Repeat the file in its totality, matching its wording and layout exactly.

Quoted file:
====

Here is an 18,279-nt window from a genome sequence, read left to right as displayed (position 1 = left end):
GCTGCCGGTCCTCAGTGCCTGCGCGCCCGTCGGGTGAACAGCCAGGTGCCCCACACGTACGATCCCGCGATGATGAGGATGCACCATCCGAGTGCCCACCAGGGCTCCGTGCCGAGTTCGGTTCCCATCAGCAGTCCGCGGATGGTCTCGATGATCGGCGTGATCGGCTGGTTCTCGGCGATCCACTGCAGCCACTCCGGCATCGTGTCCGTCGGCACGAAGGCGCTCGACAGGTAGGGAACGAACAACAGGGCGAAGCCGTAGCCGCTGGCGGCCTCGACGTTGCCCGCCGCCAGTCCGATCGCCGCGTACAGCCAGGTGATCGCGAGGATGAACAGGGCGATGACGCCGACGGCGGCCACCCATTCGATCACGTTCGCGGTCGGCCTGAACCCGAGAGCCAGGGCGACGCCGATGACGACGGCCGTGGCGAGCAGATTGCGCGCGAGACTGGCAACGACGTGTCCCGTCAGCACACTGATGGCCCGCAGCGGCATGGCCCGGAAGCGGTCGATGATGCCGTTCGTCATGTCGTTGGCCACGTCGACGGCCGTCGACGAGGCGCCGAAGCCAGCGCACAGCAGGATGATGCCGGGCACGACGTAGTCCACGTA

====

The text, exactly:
Here is an 18,279-nt window from a genome sequence, read left to right as displayed (position 1 = left end):
GCTGCCGGTCCTCAGTGCCTGCGCGCCCGTCGGGTGAACAGCCAGGTGCCCCACACGTACGATCCCGCGATGATGAGGATGCACCATCCGAGTGCCCACCAGGGCTCCGTGCCGAGTTCGGTTCCCATCAGCAGTCCGCGGATGGTCTCGATGATCGGCGTGATCGGCTGGTTCTCGGCGATCCACTGCAGCCACTCCGGCATCGTGTCCGTCGGCACGAAGGCGCTCGACAGGTAGGGAACGAACAACAGGGCGAAGCCGTAGCCGCTGGCGGCCTCGACGTTGCCCGCCGCCAGTCCGATCGCCGCGTACAGCCAGGTGATCGCGAGGATGAACAGGGCGATGACGCCGACGGCGGCCACCCATTCGATCACGTTCGCGGTCGGCCTGAACCCGAGAGCCAGGGCGACGCCGATGACGACGGCCGTGGCGAGCAGATTGCGCGCGAGACTGGCAACGACGTGTCCCGTCAGCACACTGATGGCCCGCAGCGGCATGGCCCGGAAGCGGTCGATGATGCCGTTCGTCATGTCGTTGGCCACGTCGACGGCCGTCGACGAGGCGCCGAAGCCAGCGCACAGCAGGATGATGCCGGGCACGACGTAGTCCACGTA